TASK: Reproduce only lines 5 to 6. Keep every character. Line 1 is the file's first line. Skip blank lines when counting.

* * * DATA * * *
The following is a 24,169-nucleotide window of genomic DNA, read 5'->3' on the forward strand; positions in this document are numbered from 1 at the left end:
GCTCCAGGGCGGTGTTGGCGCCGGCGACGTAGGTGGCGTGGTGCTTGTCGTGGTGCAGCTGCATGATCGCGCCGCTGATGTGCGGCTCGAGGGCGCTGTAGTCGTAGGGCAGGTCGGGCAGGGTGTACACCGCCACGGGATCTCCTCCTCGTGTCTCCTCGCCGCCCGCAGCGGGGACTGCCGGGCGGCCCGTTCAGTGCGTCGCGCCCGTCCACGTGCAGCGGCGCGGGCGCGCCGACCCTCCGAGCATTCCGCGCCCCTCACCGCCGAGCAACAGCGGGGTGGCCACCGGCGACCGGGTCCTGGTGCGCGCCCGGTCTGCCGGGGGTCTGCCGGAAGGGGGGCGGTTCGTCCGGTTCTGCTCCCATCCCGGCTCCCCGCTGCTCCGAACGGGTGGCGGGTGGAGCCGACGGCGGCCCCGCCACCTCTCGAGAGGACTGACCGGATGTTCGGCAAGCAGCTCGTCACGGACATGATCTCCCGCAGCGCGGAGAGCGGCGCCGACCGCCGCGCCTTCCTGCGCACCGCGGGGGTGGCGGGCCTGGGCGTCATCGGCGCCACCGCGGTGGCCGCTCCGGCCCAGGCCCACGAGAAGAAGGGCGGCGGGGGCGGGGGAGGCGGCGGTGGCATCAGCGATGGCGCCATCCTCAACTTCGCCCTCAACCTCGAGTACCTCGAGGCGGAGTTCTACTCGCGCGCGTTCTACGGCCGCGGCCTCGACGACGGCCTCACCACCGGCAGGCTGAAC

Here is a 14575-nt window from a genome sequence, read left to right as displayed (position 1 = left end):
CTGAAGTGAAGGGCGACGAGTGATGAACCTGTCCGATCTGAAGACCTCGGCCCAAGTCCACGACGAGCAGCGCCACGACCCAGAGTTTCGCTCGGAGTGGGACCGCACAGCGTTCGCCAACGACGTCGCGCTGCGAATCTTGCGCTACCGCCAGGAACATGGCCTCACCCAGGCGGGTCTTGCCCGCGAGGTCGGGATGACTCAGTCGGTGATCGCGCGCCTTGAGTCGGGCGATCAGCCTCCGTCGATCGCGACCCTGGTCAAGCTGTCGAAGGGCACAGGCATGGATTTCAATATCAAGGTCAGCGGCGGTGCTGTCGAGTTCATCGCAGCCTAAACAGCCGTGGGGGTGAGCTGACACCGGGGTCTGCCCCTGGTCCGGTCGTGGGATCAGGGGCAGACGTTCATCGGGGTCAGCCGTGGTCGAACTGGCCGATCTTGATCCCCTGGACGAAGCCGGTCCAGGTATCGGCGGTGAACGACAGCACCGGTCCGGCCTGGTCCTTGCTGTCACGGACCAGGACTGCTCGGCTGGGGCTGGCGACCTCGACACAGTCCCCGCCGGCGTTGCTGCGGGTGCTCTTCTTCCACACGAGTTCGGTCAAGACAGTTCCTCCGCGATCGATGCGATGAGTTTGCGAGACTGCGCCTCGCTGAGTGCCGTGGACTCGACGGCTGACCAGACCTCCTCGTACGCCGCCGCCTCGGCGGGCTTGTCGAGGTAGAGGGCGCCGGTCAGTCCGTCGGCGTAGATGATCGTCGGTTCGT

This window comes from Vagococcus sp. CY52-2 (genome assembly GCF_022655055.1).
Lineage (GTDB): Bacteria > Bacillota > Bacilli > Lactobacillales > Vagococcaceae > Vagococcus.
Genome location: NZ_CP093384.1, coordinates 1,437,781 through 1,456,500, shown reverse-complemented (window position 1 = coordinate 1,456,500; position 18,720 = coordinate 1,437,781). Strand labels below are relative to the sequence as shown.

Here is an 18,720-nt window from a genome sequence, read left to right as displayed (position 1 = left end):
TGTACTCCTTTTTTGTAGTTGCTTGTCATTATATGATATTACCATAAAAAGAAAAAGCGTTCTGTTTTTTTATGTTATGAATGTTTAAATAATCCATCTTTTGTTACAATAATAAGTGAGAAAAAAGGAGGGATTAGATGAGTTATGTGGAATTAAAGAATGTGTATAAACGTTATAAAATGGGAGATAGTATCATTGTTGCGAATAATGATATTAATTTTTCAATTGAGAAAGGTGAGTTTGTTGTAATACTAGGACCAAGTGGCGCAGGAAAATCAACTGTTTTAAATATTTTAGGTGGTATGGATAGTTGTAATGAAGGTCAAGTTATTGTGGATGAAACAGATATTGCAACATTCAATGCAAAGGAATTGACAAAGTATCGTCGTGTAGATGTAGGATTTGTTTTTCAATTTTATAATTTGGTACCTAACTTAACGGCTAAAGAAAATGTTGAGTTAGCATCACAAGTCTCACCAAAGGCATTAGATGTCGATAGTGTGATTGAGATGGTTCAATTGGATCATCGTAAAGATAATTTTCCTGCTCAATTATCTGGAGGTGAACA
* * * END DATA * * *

This window comes from Vagococcus sp. CY52-2 (genome assembly GCF_022655055.1).
Lineage (GTDB): Bacteria > Bacillota > Bacilli > Lactobacillales > Vagococcaceae > Vagococcus.